The Science Behind the Assessment

The Heart and Soul of the ZR Assessment Is the Hartman-Kinsel Profile

Otherwise known as the ZR Assessment, it is the creation of the late Dr. Robert S. Hartman and was later adapted to late 20th century language and concepts by Dr. Robert Kinsel Smith. It is owned by the Robert S. Hartman Institute, University of Tennessee. The Hartman Value Profile has been used in academic settings since the 1950s, and Dr. Robert Kinsel Smith, the developer of the ZERORISK Hiring System, has applied it and the Profile in business employee selection and career counseling activities since 1987.

The ZR Assessment Is Based on Nobel-Nominated Science

The ZR Asessment is based on the science of formal axiology. Formal axiology is the scientific system of identifying and measuring value. The ZR Assessment is one means by which an individual person's propensity and capacity to value may be measured. It is the person's structure of value (the road map and filtration system a person uses to think, evaluate, and make decisions) that results in personality, individual perceptions, and decisions. In common parlance, a person's structure of value is how that person thinks, or their emotional intelligence.

The ability to simply and objectively measure a person's structure of value has significant ramifications for business.

  • The ZR Assessment eliminates much of the need for arduous and expensive psychological testing for business purposes.
  • It provides an easy-to-use, objective, deductive measurement that is used for interviewing, employee counseling, training, and development.
  • The assessment is used in candidate selection as well as designing training programs and measuring their efficacy.

In 1973, the late Dr. Robert S. Hartman was nominated for a Nobel Prize for his work on the Hartman Value Profile, which is based on the science of axiology.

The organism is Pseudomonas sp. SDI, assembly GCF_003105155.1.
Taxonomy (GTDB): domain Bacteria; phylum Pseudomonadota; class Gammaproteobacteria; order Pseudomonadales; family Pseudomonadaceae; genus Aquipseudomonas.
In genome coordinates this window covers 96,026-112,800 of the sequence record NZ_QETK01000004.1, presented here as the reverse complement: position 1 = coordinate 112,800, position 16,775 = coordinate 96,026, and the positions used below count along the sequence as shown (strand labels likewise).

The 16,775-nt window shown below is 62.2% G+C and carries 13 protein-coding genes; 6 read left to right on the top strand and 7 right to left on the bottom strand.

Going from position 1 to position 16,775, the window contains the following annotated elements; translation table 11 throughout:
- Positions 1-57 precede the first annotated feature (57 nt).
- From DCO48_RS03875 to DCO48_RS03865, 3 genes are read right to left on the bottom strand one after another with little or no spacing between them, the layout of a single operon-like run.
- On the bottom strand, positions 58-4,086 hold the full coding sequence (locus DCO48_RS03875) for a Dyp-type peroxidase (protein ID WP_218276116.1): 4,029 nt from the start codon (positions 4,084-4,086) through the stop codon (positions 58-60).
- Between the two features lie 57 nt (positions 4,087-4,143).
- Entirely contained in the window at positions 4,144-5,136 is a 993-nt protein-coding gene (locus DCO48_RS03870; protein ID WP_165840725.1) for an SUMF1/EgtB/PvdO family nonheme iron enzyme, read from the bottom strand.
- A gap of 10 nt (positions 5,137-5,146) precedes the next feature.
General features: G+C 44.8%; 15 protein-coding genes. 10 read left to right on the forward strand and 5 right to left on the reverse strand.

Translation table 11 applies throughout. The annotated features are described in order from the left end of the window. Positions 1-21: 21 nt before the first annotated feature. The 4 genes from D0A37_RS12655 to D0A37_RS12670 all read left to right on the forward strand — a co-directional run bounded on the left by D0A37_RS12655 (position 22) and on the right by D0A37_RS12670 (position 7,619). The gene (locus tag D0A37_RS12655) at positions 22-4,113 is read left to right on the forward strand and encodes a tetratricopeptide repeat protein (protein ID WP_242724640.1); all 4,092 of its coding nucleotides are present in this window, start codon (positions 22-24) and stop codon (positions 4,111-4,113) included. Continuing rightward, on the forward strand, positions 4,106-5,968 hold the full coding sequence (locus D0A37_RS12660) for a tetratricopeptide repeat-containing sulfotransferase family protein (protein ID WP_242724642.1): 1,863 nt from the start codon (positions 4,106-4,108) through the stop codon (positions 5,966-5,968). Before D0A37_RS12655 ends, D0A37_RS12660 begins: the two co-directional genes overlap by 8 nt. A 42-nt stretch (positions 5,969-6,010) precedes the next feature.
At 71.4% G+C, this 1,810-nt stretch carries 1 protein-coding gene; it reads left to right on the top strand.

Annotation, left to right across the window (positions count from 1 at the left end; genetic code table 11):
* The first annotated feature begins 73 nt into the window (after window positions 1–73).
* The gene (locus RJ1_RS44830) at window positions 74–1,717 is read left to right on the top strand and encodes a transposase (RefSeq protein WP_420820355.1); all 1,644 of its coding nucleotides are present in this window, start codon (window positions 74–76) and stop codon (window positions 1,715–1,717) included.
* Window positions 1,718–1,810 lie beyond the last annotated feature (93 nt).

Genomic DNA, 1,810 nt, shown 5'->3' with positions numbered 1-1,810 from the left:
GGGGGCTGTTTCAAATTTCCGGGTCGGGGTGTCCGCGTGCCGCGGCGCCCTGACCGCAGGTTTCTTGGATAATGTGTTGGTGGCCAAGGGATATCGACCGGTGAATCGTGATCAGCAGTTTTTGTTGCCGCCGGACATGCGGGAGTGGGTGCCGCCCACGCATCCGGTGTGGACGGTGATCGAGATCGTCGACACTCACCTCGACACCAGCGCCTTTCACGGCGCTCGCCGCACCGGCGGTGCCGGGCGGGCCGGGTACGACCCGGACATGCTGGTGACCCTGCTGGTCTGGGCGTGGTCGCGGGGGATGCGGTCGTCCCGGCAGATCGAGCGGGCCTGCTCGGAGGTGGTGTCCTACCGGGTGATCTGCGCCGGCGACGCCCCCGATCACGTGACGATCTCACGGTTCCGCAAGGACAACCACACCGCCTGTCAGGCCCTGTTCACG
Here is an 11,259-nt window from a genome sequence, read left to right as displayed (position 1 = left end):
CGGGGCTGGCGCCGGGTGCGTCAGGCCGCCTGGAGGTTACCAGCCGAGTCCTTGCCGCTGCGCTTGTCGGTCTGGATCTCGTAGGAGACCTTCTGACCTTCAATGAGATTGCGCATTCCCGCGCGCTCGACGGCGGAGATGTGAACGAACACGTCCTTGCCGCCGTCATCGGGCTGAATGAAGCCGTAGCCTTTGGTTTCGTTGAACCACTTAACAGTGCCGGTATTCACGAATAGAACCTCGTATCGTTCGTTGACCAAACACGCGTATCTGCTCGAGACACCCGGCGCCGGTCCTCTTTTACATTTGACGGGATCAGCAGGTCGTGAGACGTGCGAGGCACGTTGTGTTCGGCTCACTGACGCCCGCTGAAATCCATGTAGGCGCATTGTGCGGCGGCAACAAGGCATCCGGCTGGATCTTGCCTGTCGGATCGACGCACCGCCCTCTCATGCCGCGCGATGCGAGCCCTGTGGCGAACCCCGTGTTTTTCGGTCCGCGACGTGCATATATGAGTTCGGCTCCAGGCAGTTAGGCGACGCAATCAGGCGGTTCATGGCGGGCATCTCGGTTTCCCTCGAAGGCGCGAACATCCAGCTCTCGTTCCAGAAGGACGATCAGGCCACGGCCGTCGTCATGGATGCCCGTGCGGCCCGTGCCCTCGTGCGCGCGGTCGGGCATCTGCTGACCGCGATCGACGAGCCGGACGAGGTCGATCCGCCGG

Dr Robert S Hartman

Dr. Robert S. Hartman

Robert S. Hartman was born in Berlin on January 27, 1910. In the early stages of his career, Hartman worked with the Walt Disney Company as a strategist and adviser and helped the business expand into parts of Europe and South America. He also served as Walt Disney's personal adviser.

Hartman's life-long quest was to answer the question, "What is good?"— and eventually left Disney to begin his studies and research in the field. He believed that he had found the answer in the axiom upon which he based his science of axiology: a thing is good when it fulfills its concept.

In the field of psychology, he applied his axiology in "The Hartman Value Inventory," a value profile widely used by consultants and psychiatrists, which measures with exactness the character of an individual. Before his death, five of the largest corporations in the country used the Hartman value concepts in developing the sensitivity of their executives to the human value aspects of management decisions.

His international reputation and the esteem in which he is held by scholars throughout the world are reflected in the book Value and Valuation: Axiological Studies in Honor of Robert S. Hartman (1972). Hartman has also been credited with being the founding spirit behind the business-retirement plan, the 401K.

Dr Robert Kinsel Smith

Dr. Robert Kinsel Smith

Dr. Robert K. Smith is the creator of the ZERORISK Hiring System, the Clear Direction Management Development Program, the Individual Contributor Development Program, and the Clear Direction Team Directory, and is a consultant for and adviser to ZERORISK HR. Known as a leader in professional development, team-building, and executive advisory services, Dr. Smith is the author of four books, including the award winning management book Discover Your Blind Spots.

Dr. Smith has provided executive advisory services to companies such as EDS, the Department of Labor, NCR, Universal Studios, Comcast-Spectacor, and the Sara Lee Corporation. His work is based on the science of axiology, a science discovered by Nobel Prize nominee Dr. Robert S. Hartman.

Dr. Smith has three graduate degrees, including a doctorate in human development and conflict management from Fuller Seminary in Pasadena, California. In 1980, Dr. Smith was named a case study fellow with Harvard's Graduate School of Business and had two cases published.

Dr. Smith is well known as a leader in formal axiology and in human resources issues such as behavioral interviewing, retention, pre-employment testing, hiring, motivating, management training, and team building.

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